A comprehensive overview of bootstrapped and VC funding

Imagine you’re a Canadian entrepreneur with a big idea for a tech business. Where do you turn for the precious startup financing to see you through the early stages of turning your dream into a durable commercial success? Entrepreneurs often face the dilemma of choosing between bootstrapping and venture capital as two primary means of funding their startups. While bootstrapping involves self-financing and balancing modest growth with profitability, venture capital (seed, series A, series B, series C or beyond) entails seeking external investment in exchange for equity.

In this article, we’ll delve into the definitions, stages, pros and cons, and considerations of bootstrapping and VC funding. We’ll also explore tips on how you can bootstrap your startup and determine which form of funding could work best, depending on your situation.

What is bootstrapping?

Bootstrapping refers to the process of starting and growing a business using personal savings, revenue generated from early sales, and reinvesting profits. Essentially, it’s a self-sustaining approach where the founder builds the startup with internal resources and funds, rather than relying on external capital to grow.

For some entrepreneurs, the decision to bootstrap is a matter of personal preference, one that possibly reflects both debt aversion and pride in self-reliance; for others, it’s simply the only option that can be exercised in the absence of any viable funding alternatives.

Different stages of a bootstrapped startup

1. Beginner stage

At this nascent stage, entrepreneurs utilize their personal savings or borrow small amounts of money from friends and family to kick-start their business.

2. Customer-funded stage

Once the business gains traction, revenue generated from early customers becomes the primary source of funding. This approach allows the business to be self-sustaining.

3. Credit stage

As the company expands, entrepreneurs may seek credit options such as business loans for startups, lines of credit, or credit cards to finance further growth.

Advantages of bootstrapping

  • Freedom: Bootstrapping offers complete control and decision-making power, allowing entrepreneurs to steer their business according to their vision. This autonomy can be especially beneficial as sources of external funding may not always align with the venture’s growth trajectory and core values.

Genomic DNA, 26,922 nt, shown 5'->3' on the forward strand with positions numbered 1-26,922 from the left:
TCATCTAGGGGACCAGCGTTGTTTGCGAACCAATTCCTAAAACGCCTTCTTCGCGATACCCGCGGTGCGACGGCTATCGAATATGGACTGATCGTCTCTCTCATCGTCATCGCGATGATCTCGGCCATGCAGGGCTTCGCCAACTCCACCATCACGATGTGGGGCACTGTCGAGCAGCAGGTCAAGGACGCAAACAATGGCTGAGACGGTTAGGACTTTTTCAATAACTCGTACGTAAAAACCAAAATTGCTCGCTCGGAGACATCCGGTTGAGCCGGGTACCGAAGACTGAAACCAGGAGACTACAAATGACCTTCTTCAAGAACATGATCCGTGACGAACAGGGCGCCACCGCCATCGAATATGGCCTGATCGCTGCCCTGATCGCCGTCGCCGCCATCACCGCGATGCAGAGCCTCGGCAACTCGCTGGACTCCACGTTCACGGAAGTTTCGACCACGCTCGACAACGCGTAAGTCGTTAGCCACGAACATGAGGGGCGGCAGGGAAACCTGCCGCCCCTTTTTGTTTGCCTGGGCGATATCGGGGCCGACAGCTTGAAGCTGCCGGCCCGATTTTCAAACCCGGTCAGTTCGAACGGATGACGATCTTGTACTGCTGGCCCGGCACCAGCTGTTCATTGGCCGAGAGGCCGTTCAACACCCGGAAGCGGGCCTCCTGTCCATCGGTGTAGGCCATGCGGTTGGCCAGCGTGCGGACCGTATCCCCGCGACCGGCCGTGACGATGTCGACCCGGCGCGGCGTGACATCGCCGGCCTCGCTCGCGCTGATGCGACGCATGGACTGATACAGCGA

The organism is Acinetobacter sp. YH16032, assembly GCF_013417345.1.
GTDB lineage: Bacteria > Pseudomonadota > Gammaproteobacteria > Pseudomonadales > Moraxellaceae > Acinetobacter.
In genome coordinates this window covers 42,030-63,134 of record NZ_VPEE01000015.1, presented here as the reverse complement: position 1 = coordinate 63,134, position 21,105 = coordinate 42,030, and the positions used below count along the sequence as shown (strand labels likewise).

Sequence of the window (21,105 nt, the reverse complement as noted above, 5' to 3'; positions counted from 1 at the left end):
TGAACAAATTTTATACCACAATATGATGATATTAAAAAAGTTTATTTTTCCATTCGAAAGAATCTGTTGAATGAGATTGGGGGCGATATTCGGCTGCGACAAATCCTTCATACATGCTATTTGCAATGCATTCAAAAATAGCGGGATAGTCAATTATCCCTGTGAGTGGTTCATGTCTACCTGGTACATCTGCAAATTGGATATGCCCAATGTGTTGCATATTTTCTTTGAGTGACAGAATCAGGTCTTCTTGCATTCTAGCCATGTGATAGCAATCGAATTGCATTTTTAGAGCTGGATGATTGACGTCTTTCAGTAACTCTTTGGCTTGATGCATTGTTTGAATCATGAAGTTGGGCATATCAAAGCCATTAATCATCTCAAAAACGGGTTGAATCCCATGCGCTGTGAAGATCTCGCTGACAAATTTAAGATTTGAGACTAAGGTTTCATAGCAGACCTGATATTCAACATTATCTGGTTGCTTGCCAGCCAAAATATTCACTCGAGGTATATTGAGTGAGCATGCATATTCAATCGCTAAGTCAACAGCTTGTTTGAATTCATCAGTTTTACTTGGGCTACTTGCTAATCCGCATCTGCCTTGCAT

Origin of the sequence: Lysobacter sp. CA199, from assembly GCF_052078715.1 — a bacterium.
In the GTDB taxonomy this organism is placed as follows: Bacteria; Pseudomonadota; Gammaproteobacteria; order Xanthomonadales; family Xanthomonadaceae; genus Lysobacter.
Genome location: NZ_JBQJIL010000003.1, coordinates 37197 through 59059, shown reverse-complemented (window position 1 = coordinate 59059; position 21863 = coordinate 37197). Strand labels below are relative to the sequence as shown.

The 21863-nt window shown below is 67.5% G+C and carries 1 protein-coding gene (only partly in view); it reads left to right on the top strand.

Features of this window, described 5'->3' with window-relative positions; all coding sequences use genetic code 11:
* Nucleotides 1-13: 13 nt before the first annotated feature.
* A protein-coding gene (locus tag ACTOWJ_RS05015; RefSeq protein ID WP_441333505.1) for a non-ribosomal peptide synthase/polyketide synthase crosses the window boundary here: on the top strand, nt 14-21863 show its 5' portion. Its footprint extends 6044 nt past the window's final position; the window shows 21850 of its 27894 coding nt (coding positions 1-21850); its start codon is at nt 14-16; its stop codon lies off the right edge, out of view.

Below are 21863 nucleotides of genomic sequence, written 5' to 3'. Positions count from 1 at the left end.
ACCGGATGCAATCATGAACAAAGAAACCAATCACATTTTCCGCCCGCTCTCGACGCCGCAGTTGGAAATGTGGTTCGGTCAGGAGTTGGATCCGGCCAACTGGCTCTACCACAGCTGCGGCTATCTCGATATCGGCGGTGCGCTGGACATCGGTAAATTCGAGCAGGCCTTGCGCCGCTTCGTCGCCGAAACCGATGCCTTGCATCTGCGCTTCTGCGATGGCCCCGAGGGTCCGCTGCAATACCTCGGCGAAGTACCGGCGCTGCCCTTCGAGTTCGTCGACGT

• Built-in business discipline: Bootstrapped founders develop strong financial discipline as they are accountable for every penny spent, fostering a frugal and capital efficient mindset from day one.
  • Focus on core aspects: With limited resources, bootstrapping often encourages founders to prioritize the most essential aspects of the business, resulting in lean operations and a strong foundation.
  • Less vulnerable to funding deterioration: Though VC-backed companies may scale faster, they have an increasingly large reliance on the availability of capital to survive. If funding dries up, so could their business. Bootstrapped companies, by nature, are less vulnerable to the impacts caused by VC downturns.
  • Attractive to future investors: While myriad factors go into investors’ funding decisions, a successful bootstrapped startup that can demonstrate sustainable growth and profitability can be particularly appealing to potential investors who value proven resilience.

According to John Rikhtegar, RBCx’s VP of Growth Capital, the allure fundamentally comes down to de-risking the initial investment. “Bootstrapped businesses have bet on themselves, managed to operate under a tight budget with lean operations, and gone through the valley of death,” he says, referring to the period when a startup is operational but hasn’t yet generated revenue. “This is one of the best signs that any early-stage VC could witness in a prospective founding team, especially in our current economic climate.”

“Bootstrapping a business is one of the best signs that any early-stage VC could witness in a prospective founding team, especially in our current economic climate.”

Plus, by getting to a level where the business has proven out initial product market fit, bootstrapped founders are better positioned to partner with the right VC, to negotiate a better deal, and to keep more control.

Disadvantages of bootstrapping

  • Limited capital and resource constraints: Limited funds can hinder the ability to scale the business, invest in marketing and top talent, or seize growth opportunities. A lack of entrepreneurial experience and know-how can compound the problem.
  • Competition: In industries where competitors receive substantial external funding, bootstrapped startups might struggle to keep up with well-funded and resource-rich competitors.
  • Equity issues: Without external investment, founders may find it difficult to share equity with key team members. Further, fairness issues may arise when multiple founders are on board who bring an imbalance of capital, time, experience, and resources to the table. Keeping proper records of founders’ capital investments, consulting a good business lawyer and avoiding any commingling of personal and company funds can help alleviate these problems from the outset.